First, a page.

In this stately espionage thriller, which is emotionally involved and physically brutal, Jeff Bridges plays a long-hidden spook who has to go on the run. His character, a former CIA field officer with the apt name of Dan Chase, is pursued not just by his former employer, but also by the ramifications of past decisions and the resulting guilt that Chase has long wrestled with. When he hears an intruder in his house, the ageing spy springs from his bed, gun in hand. But when he’s confronted by a ghost from his past bearing judgement, Chase is stuck to the spot like a guilty supplicant.
The quest in the first season of this Disney+ series is not just to stay alive, but to atone for youthful mistakes and leave a legacy for those you love. “You had no idea what I did and who I am,” the widowed Chase warns his daughter, the unseen Emily, and that line serves as both a threat from the character and a promise from the show. Bridges, the most engaging and naturalistic of Hollywood stars, makes Chase a wily protagonist – a cold-blooded killer who consults his doctor about cognitive impairment, the caring father who threatens others with destructive vengeance. The unnerving twist is that you’re never sure which iteration ultimately holds sway.
In adapting Thomas Perry’s 2017 novel of the same name, creators Jonathan E. Steinberg and Robert Levine never rush the storytelling. Revelations, including flashbacks to Chase’s service with a Mujahideen leader (with the young Chase played by Bill Heck) in 1980s Soviet-occupied Afghanistan, are economically parcelled out, and there are long, nuanced conversations that establish the personal dynamics. John Lithgow plays Harold Harper, an FBI assistant director, former friend and colleague uncomfortably roped into the manhunt, while Amy Brenneman’s Zoe McDonald is a guesthouse host who gets caught up in Chase’s flight. Her character doesn’t merely react to Chase, she challenges him.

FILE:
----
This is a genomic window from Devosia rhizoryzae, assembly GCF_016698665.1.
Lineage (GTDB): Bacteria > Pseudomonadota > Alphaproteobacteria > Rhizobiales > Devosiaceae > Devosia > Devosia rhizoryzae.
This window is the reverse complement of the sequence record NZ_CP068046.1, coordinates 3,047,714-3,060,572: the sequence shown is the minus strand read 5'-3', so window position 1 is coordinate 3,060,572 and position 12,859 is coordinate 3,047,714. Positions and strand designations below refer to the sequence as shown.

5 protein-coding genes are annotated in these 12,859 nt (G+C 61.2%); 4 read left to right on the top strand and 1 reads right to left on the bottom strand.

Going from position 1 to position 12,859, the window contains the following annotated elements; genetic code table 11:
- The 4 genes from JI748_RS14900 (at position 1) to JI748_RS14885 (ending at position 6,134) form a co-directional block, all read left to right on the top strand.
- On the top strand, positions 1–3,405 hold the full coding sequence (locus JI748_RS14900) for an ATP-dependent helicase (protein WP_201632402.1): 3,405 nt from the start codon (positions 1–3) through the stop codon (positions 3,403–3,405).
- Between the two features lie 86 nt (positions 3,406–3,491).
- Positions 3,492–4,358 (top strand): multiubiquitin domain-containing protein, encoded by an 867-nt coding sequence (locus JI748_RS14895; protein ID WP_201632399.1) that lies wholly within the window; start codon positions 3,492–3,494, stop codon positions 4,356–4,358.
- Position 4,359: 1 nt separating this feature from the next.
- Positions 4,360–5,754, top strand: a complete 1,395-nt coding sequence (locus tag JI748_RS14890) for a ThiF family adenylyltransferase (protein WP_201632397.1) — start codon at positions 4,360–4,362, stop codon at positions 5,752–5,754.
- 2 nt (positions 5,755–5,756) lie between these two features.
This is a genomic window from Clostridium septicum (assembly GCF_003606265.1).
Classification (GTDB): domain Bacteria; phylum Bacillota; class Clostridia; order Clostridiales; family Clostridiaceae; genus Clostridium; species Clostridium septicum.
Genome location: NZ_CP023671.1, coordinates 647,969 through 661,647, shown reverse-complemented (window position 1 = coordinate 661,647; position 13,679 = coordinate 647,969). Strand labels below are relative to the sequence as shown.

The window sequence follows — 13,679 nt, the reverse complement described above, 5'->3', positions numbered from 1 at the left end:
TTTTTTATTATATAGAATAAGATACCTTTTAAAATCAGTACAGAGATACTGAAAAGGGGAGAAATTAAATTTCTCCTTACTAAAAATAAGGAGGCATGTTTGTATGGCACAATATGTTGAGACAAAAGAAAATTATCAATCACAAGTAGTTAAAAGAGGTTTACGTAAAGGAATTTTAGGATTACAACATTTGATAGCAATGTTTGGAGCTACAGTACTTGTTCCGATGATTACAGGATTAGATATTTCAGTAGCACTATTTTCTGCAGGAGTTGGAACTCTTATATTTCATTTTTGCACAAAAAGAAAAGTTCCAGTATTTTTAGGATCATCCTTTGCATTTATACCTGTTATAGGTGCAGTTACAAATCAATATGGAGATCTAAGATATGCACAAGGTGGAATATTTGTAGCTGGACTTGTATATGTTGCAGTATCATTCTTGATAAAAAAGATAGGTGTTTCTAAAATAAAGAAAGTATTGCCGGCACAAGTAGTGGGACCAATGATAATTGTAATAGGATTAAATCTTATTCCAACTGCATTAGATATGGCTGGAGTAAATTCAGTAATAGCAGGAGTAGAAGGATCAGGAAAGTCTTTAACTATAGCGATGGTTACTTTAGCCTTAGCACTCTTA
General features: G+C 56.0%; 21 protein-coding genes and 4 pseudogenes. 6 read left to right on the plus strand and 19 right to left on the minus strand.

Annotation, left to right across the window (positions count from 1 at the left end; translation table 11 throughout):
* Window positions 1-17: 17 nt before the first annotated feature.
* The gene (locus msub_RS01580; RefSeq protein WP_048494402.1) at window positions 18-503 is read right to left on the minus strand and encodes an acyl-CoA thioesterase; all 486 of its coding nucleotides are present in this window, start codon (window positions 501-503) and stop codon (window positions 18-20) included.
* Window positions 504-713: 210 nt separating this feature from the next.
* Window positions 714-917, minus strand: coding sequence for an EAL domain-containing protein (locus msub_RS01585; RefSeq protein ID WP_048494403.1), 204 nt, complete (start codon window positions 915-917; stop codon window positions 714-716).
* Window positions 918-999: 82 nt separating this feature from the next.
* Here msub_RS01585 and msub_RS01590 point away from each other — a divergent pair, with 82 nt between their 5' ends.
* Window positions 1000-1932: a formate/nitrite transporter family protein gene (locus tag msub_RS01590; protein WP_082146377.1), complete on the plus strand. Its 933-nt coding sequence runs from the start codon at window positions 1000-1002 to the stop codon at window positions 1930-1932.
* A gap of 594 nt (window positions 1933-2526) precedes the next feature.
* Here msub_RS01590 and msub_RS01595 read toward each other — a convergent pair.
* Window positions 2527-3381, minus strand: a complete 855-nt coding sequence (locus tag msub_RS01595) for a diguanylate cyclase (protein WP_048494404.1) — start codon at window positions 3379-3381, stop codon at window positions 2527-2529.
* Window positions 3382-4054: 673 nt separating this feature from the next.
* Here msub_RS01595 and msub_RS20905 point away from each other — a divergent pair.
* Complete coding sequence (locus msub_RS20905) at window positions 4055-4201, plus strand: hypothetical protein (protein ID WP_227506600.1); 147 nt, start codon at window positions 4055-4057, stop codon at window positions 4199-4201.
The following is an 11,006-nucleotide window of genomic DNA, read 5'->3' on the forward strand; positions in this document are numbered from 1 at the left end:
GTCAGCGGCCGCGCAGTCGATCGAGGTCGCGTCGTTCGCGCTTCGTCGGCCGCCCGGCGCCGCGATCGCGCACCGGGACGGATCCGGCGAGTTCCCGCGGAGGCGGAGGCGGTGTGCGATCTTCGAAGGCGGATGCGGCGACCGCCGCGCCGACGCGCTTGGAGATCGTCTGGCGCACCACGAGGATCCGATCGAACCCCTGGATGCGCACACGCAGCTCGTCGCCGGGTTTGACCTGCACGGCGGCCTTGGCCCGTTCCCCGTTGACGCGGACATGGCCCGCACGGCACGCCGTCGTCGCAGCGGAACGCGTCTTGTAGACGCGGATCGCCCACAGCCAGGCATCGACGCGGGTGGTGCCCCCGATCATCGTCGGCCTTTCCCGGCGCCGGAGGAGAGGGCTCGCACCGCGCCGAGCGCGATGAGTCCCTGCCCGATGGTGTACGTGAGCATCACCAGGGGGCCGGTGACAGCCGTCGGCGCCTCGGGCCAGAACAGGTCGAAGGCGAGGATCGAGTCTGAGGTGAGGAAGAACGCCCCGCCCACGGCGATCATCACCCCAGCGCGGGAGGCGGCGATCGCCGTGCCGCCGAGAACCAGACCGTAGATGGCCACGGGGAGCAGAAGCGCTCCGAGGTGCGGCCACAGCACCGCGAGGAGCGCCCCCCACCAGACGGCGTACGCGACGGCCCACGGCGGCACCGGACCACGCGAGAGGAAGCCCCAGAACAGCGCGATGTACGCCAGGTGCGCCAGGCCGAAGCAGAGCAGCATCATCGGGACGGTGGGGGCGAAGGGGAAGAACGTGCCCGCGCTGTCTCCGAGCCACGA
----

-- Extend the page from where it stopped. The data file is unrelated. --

Since the 2008 Liam Neeson action flick Taken, the film industry has cashed in on ageing leading men coolly dispensing violent retribution. The Old Man does not shy away from this, but with the 72-year-old Bridges boasting a grey mane and Chase’s plethora of prescriptions, it leans into the part’s mortality. The intricately choreographed action sequences have a bruising immediacy, with Chase out-thinking younger, stronger adversaries. The first two episodes are directed by Jon Watts (Spider-Man: No Way Home) and he crafts a masterful hand-to-hand struggle, illuminated by car headlights, that is a combative chamber piece where Chase’s opponent moves through condescension, anger and panic.
The bones of The Old Man are a familiar genre piece, but the themes and flourishes mostly enhance the narrative. The Afghanistan flashbacks can feel lacking, if only because the masterful Bridges isn’t in them, but there are lengthy conversations included here that are quietly riveting. In other words, the kind of scene normally cut due to pacing concerns. Professionally and personally, the central characters play the role that suits them, but the show suggests that after long enough you’re no longer aware who that has made you. “The world is full of monsters,” Chase is reminded. “Sooner or later we all take our turn.”
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